GetColour( your colour value here);
ledStrip.sendColor(myRed,myGreen, myBlue);

The GetColour call. This make sure you are with in the range and returns the colour

//********** Get Colour and check it is within tolerance. ********************
void GetColour(int colour) {// Standard colours from colour wheel
  while (colour < 0) {              //If "colour" is a negative value
    colour += Size_CW;
  }
 while (colour >= Size_CW) {       //If "colour" is greater than Size of Colour Wheel.
    colour -= Size_CW;
  }
  myRed = Colour[colour][0];
  myGreen = Colour[colour][1];
  myBlue = Colour[colour][2];
}

attached is a representation of all colour for this code.

While all of the solutions could work - I think :) - I think the array of pointers best suits my needs. Could you please explain how it works a little bit further in depth, I don't completely understand.

1204NeRd: While all of the solutions could work - I think :) - I think the array of pointers best suits my needs. Could you please explain how it works a little bit further in depth, I don't completely understand.

Arrays and pointers can be used almost interchangeably. Here is an example that defines three-element byte arrays for some of the named HTML colors, defines an array of pointers to those named colors, and defines an 'enum' that assigns number values to the names so they can be used to index into the array of pointers.

const byte CYAN_RGB[3] = {0, 255, 255};
const byte LIGHTCYAN_RGB[3] = {224, 255, 255};
const byte PALETURQUOISE_RGB[3] = {175, 238, 238};
const byte AQUAMARINE_RGB[3] = {127, 255, 212};
const byte TURQUOISE_RGB[3] = {64, 224, 208};
const byte MEDIUMTURQUOISE_RGB[3] = {72, 209, 204};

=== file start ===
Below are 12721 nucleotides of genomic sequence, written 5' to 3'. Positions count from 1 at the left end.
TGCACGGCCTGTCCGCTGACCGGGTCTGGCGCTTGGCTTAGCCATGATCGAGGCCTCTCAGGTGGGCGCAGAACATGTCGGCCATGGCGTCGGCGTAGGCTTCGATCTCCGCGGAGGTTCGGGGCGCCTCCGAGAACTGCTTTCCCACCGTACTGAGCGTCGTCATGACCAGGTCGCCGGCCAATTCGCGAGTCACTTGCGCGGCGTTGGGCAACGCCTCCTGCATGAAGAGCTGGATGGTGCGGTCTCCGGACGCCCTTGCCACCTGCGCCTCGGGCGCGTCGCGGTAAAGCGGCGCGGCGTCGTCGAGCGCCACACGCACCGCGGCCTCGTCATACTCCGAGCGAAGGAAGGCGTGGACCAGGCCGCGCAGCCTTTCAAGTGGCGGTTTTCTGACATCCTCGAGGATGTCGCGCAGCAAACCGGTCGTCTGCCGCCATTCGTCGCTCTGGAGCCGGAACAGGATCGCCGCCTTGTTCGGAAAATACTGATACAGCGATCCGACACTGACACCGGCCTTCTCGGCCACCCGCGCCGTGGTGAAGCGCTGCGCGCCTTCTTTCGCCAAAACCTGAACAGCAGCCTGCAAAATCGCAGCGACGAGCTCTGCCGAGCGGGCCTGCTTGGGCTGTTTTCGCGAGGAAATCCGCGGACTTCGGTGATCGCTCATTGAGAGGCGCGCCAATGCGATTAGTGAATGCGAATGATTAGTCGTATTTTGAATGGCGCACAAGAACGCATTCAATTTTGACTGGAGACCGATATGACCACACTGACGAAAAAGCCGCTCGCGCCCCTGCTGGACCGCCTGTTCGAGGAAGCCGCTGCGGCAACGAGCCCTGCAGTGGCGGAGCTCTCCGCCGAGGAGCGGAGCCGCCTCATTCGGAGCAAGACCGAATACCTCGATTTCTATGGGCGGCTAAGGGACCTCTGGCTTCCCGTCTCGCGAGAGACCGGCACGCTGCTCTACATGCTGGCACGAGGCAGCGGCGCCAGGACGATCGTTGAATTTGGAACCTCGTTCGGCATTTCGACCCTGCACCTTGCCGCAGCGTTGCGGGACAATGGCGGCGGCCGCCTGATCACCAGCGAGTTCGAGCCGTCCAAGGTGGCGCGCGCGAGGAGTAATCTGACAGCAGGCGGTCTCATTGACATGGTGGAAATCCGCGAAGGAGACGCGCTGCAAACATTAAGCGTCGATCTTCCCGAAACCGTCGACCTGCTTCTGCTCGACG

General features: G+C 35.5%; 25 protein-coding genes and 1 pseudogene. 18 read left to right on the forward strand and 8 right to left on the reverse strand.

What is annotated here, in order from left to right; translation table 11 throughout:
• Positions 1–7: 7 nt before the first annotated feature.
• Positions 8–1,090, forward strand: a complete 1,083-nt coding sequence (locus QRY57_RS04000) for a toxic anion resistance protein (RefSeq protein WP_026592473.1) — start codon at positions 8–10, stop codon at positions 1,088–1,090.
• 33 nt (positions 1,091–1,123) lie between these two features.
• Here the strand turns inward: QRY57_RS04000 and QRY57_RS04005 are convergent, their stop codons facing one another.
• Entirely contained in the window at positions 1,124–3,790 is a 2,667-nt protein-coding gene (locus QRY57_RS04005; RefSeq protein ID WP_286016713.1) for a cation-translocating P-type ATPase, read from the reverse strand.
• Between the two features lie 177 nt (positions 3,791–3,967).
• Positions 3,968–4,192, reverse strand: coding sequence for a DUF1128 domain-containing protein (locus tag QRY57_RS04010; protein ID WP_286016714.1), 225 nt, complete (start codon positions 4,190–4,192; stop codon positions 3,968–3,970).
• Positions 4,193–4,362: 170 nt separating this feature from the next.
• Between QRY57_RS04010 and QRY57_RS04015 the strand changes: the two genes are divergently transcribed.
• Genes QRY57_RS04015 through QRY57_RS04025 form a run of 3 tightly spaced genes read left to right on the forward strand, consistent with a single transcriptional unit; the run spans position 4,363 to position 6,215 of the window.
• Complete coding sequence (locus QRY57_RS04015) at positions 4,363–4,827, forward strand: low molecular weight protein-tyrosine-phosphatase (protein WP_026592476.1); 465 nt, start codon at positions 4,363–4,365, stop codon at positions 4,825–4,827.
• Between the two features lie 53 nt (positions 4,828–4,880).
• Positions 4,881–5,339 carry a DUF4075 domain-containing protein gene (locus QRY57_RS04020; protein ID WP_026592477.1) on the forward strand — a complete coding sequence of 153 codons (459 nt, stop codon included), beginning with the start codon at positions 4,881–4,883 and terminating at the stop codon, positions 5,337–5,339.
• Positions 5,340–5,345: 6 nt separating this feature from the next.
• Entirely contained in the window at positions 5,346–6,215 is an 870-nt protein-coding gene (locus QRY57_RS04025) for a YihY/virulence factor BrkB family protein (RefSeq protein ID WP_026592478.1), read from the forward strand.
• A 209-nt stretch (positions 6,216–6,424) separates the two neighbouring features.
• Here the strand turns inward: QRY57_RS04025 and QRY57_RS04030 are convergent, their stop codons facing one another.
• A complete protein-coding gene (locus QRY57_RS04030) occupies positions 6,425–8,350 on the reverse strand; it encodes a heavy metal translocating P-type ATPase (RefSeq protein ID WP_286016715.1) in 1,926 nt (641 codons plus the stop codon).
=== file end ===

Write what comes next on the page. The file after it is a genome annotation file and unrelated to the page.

const byte DARKTURQUOISE_RGB[3] = {0, 206, 209};
const byte CADETBLUE_RGB[3] = {95, 158, 160};
const byte STEELBLUE_RGB[3] = {70, 130, 180};
const byte LIGHTSTEELBLUE_RGB[3] = {176, 196, 222};
const byte POWDERBLUE_RGB[3] = {176, 224, 230};
const byte LIGHTBLUE_RGB[3] = {173, 216, 230};
const byte SKYBLUE_RGB[3] = {135, 206, 235};
const byte LIGHTSKYBLUE_RGB[3] = {135, 206, 250};
const byte DEEPSKYBLUE_RGB[3] = {0, 191, 255};
const byte DODGERBLUE_RGB[3] = {30, 144, 255};
const byte CORNFLOWERBLUE_RGB[3] = {100, 149, 237};
// const byte MEDIUMSLATEBLUE_RGB[3] = {123, 104, 238};
const byte ROYALBLUE_RGB[3] = {65, 105, 225};
const byte BLUE_RGB[3] = {0, 0, 255};
const byte MEDIUMBLUE_RGB[3] = {0, 0, 205};
const byte DARKBLUE_RGB[3] = {0, 0, 139};
const byte NAVY_RGB[3] = {0, 0, 128};
const byte MIDNIGHTBLUE_RGB[3] = {25, 25, 112};
const byte CORNSILK_RGB[3] = {255, 248, 220};
const byte BLANCHEDALMOND_RGB[3] = {255, 235, 205};
const byte BISQUE_RGB[3] = {255, 228, 196};
const byte NAVAJOWHITE_RGB[3] = {255, 222, 173};
const byte WHEAT_RGB[3] = {245, 222, 179};
const byte BURLYWOOD_RGB[3] = {222, 184, 135};
const byte TAN_RGB[3] = {210, 180, 140};
const byte ROSYBROWN_RGB[3] = {188, 143, 143};
const byte SANDYBROWN_RGB[3] = {244, 164, 96};
const byte GOLDENROD_RGB[3] = {218, 165, 32};
const byte DARKGOLDENROD_RGB[3] = {184, 134, 11};
const byte PERU_RGB[3] = {205, 133, 63};
const byte CHOCOLATE_RGB[3] = {210, 105, 30};
const byte SADDLEBROWN_RGB[3] = {139, 69, 19};
const byte SIENNA_RGB[3] = {160, 82, 45};
const byte BROWN_RGB[3] = {165, 42, 42};
const byte MAROON_RGB[3] = {128, 0, 0};
const byte WHITE_RGB[3] = {255, 255, 255};
const byte SNOW_RGB[3] = {255, 250, 250};
const byte HONEYDEW_RGB[3] = {240, 255, 240};
const byte MINTCREAM_RGB[3] = {245, 255, 250};
const byte AZURE_RGB[3] = {240, 255, 255};
const byte ALICEBLUE_RGB[3] = {240, 248, 255};
const byte GHOSTWHITE_RGB[3] = {248, 248, 255};
const byte WHITESMOKE_RGB[3] = {245, 245, 245};
const byte SEASHELL_RGB[3] = {255, 245, 238};
const byte BEIGE_RGB[3] = {245, 245, 220};
const byte OLDLACE_RGB[3] = {253, 245, 230};
const byte FLORALWHITE_RGB[3] = {255, 250, 240};
const byte IVORY_RGB[3] = {255, 255, 240};
const byte ANTIQUEWHITE_RGB[3] = {250, 235, 215};
const byte LINEN_RGB[3] = {250, 240, 230};
const byte LAVENDERBLUSH_RGB[3] = {255, 240, 245};
const byte MISTYROSE_RGB[3] = {255, 228, 225};
const byte GAINSBORO_RGB[3] = {220, 220, 220};
const byte LIGHTGRAY_RGB[3] = {211, 211, 211};